The package comes complete with performed effects of doors, wipers, fans, and more, Pro Tools and Reaper mixing sessions, impulse responses, and full Soundminer, BWAV, and MacOS metadata embedded in every clip.

  • Fight the forces of evil and call upon arcane magic with a heroic protector of your fantasy world! Introducing Epic Stock Media’s new voice sound library “AAA Game Character Wizard”. This sound collection features an ancient male game character hero facing immeasurable odds. He’s a conduit of nature, wields a legendary staff, has magical abilities and enjoys saving the day!

    Library highlights:

    • 13 battle cries and sayings
    • 5 breathing types – exhausted, running, frantic, quiet
    • 16 coughing recordings – sickly, wheezy, deep, short, throat
    • 12 sad cries – short, explosive, pitiful, brokenhearted, sniffling, wailing
    • 108 immersive custom dialogue lines like by fire be purged, I am a servant of the sacred fire
    • 40 fight vocals – big, growl, swing, throw, groan, grunt, quick, painful
    • 25 jumping vocalizations – big, single, double jump, windup, painful
    • 21 Laughing voice files – chuckle, evil, confident, hearty, short, hilarious
    • 37 pain vocals – dying, wounded, hurt, and sayings
    • 107 stock dialogue lines like alright, affirmative, attack, no

  • Drones & Moods Dare_Small Pack Play Track 50 sounds included, 11 mins total $10

    “Dare” is a small pack of 50 atmospheric elements (WAV, 96kHz/24bit) suited for horror productions.

    Thanks to his dark tone, this library is great to induce tension, fear and oppression in your game, movie or trailer. If you want to evoke the sensation that someone or something is hiding and watching you, this library is great for you.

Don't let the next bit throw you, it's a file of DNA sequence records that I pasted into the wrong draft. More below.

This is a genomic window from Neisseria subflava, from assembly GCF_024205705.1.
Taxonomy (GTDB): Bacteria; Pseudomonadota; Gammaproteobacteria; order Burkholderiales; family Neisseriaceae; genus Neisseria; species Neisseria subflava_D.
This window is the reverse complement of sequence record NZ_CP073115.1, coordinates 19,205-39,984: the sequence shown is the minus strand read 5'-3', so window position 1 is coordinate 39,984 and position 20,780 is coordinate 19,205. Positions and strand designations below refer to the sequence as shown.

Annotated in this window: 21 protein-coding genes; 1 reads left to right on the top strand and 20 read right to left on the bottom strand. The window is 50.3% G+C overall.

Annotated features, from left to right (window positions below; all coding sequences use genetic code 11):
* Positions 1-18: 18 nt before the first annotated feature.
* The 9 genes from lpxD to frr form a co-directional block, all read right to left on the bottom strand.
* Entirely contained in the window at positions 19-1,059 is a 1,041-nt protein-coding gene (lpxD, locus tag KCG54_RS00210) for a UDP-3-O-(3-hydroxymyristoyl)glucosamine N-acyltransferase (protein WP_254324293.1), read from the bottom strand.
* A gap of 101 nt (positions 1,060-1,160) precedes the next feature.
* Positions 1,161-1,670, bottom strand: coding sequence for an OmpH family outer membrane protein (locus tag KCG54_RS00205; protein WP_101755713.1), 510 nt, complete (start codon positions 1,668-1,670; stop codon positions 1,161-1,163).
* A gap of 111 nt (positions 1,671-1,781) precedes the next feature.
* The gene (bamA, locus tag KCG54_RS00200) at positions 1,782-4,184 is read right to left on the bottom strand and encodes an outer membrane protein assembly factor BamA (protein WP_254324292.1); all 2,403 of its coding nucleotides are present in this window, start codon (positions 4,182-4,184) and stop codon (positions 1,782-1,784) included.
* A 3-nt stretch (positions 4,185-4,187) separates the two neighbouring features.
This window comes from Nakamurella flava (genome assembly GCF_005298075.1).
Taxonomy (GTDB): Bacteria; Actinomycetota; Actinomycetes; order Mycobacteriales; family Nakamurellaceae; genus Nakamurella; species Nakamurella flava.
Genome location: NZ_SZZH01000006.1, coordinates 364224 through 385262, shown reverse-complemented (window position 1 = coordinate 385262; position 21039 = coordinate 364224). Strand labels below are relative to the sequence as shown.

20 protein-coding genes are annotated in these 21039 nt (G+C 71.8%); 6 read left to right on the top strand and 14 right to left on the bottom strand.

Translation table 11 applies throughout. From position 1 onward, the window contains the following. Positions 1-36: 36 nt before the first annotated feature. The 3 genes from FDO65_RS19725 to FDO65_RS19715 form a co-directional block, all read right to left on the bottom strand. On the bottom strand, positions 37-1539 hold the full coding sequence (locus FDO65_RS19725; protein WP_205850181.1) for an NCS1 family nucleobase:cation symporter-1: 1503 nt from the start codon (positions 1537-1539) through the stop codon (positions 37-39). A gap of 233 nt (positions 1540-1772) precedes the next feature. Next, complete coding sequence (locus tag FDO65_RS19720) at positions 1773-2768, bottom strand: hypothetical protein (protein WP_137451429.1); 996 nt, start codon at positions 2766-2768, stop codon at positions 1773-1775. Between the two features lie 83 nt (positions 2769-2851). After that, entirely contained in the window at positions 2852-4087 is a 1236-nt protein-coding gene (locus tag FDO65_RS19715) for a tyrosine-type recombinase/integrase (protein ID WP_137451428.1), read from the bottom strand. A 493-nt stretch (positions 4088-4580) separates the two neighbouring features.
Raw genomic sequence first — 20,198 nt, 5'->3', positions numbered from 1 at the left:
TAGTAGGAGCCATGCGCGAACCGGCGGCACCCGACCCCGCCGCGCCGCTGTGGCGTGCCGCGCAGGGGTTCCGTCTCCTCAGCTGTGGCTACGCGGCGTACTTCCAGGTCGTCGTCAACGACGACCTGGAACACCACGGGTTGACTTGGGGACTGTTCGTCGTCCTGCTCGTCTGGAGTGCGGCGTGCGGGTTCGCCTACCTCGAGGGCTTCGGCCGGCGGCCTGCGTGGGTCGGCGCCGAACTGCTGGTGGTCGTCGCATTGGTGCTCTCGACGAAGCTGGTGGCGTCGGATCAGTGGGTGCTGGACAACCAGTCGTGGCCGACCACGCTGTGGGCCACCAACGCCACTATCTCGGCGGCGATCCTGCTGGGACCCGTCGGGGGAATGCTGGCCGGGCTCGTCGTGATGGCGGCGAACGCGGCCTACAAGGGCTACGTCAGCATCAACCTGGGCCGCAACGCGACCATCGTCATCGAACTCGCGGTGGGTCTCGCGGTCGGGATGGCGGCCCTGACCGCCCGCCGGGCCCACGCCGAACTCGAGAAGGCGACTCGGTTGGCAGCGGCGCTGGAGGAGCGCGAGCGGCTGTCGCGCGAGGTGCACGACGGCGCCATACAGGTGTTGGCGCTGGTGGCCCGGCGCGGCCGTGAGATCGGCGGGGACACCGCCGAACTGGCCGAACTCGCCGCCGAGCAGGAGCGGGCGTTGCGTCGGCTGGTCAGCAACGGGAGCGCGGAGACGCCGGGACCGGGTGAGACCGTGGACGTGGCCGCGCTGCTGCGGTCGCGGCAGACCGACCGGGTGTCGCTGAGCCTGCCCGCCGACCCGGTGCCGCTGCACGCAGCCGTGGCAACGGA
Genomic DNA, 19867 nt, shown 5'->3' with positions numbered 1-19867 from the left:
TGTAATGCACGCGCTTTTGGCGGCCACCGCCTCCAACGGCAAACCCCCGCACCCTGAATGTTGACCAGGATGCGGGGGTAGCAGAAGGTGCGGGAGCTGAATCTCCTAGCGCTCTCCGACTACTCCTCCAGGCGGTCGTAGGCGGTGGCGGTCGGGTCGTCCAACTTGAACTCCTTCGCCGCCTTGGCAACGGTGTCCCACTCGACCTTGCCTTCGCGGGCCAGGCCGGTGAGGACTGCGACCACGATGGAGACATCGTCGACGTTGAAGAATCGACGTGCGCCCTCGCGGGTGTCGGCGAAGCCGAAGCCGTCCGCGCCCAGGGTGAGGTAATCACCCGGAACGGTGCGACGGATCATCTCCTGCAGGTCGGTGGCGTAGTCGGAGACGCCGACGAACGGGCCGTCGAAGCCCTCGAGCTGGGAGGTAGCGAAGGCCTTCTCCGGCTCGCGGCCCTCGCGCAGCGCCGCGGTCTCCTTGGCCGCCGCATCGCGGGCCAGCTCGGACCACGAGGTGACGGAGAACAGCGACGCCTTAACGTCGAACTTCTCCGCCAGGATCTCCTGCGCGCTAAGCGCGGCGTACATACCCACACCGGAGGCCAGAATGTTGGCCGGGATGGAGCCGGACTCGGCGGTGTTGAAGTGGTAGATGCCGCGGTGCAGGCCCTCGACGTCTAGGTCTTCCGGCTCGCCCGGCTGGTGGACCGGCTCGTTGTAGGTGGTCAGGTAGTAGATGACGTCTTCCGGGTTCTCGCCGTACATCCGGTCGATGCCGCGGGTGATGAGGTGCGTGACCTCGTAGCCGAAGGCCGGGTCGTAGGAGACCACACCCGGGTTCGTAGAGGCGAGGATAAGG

The following musical instruments were used to create Dare: An Ukulele, Transverse flutes, a Kalimba and a Melodica.

  • Ships Container Ship Voyage Play Track 157 sounds included From: $64

    We had the chance to make the crossing of the North Atlantic Ocean on a cargo ship container (ATLANTIC STAR).
    We boarded in the Antwerp industrial port in Belgium, sailed the English Channel, and then stopped at Liverpool’s industrial port.
    Then we crossed the North Atlantic Ocean to reach Halifax, Canada. This trip took us 10 days, 10 days of sounds recording.

    Through this trip, we were able to access places that normally are closed to the public: industrial ports, and a container ship.

    -The completed sound bank (Stereo + Surround-Ambisonic) contains 154 files record in 24 bit / 96 kHz

  • Footsteps Carpet Footwork Play Track 40+ sounds included $10

    ‘Carpet Footwork’ by Badlands Sound includes 40 high-quality footsteps, scrapes, scuffs, jumps audio files perfect for your projects. The library features two different types of shoes on two different surfaces both hard carpet and soft carpet.

 
FOLLOW OR SUBSCRIBE FOR THE LATEST IN FANTASTIC SOUND:
 
                              
 
GET THE MUCH-LOVED A SOUND EFFECT NEWSLETTER:
 
The A Sound Effect newsletter gets you a wealth of exclusive stories and insights
+ free sounds with every issue:
 
Subscribe here for free SFX with every issue

One thought on “What the future holds for Pro Tools and VR – a Q&A with AVID’s Tony Cariddi:

  1. Interesting read. Their product team taking Ambisonics seriously is a late yet great start. More tracks are already being recorded and mixed in Ambisonics format, especially in Higher Order Ambisonics (HOA), but can’t be easily loaded and processed at the moment as Pro Tools HD limits only 8 channels per track. I believe this has significantly hindered many sound engineers and plugin developers from utilizing Ambisonics. Looking forward to hearing updates on HOA.

    Food for thought. Will Pro Tools update/improve interpolation features for automation any sooner? Angle is one of the most critical parameters for interactive sound to fully implement head rotation and spatial positioning in VR, but it’s not properly addressed by the current version. i.e. if the object doesn’t fall under min and max range, its angle value gets distorted right when it passes 360 and 0 degree :(

Leave a Reply

Your email address will not be published. Required fields are marked *

HTML tags are not allowed.